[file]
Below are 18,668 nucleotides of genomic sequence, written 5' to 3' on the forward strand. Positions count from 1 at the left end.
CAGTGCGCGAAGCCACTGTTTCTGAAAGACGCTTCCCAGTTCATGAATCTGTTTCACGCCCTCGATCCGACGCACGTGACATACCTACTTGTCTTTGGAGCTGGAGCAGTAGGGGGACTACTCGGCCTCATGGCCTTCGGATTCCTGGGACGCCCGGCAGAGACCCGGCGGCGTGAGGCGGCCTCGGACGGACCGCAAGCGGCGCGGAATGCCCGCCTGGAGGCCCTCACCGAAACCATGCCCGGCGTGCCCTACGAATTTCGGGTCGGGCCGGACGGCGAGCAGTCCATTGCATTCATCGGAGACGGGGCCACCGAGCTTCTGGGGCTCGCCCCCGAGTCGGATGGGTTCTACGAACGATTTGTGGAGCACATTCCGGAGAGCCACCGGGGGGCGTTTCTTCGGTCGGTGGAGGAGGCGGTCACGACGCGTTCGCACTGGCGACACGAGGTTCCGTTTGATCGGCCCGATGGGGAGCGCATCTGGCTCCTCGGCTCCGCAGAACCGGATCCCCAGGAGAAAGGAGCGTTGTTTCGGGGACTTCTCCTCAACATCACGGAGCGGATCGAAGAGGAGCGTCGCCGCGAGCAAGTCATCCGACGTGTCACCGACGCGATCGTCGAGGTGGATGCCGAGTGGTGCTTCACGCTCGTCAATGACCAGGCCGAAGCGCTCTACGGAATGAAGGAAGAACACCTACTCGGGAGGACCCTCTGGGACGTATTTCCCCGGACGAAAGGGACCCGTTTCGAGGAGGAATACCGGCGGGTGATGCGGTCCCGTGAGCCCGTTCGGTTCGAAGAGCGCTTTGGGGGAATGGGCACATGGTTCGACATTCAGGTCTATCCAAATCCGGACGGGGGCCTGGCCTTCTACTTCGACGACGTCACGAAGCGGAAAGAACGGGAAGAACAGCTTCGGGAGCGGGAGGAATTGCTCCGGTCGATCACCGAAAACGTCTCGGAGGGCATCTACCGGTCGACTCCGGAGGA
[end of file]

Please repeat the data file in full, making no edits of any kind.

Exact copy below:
Below are 18,668 nucleotides of genomic sequence, written 5' to 3' on the forward strand. Positions count from 1 at the left end.
CAGTGCGCGAAGCCACTGTTTCTGAAAGACGCTTCCCAGTTCATGAATCTGTTTCACGCCCTCGATCCGACGCACGTGACATACCTACTTGTCTTTGGAGCTGGAGCAGTAGGGGGACTACTCGGCCTCATGGCCTTCGGATTCCTGGGACGCCCGGCAGAGACCCGGCGGCGTGAGGCGGCCTCGGACGGACCGCAAGCGGCGCGGAATGCCCGCCTGGAGGCCCTCACCGAAACCATGCCCGGCGTGCCCTACGAATTTCGGGTCGGGCCGGACGGCGAGCAGTCCATTGCATTCATCGGAGACGGGGCCACCGAGCTTCTGGGGCTCGCCCCCGAGTCGGATGGGTTCTACGAACGATTTGTGGAGCACATTCCGGAGAGCCACCGGGGGGCGTTTCTTCGGTCGGTGGAGGAGGCGGTCACGACGCGTTCGCACTGGCGACACGAGGTTCCGTTTGATCGGCCCGATGGGGAGCGCATCTGGCTCCTCGGCTCCGCAGAACCGGATCCCCAGGAGAAAGGAGCGTTGTTTCGGGGACTTCTCCTCAACATCACGGAGCGGATCGAAGAGGAGCGTCGCCGCGAGCAAGTCATCCGACGTGTCACCGACGCGATCGTCGAGGTGGATGCCGAGTGGTGCTTCACGCTCGTCAATGACCAGGCCGAAGCGCTCTACGGAATGAAGGAAGAACACCTACTCGGGAGGACCCTCTGGGACGTATTTCCCCGGACGAAAGGGACCCGTTTCGAGGAGGAATACCGGCGGGTGATGCGGTCCCGTGAGCCCGTTCGGTTCGAAGAGCGCTTTGGGGGAATGGGCACATGGTTCGACATTCAGGTCTATCCAAATCCGGACGGGGGCCTGGCCTTCTACTTCGACGACGTCACGAAGCGGAAAGAACGGGAAGAACAGCTTCGGGAGCGGGAGGAATTGCTCCGGTCGATCACCGAAAACGTCTCGGAGGGCATCTACCGGTCGACTCCGGAGGA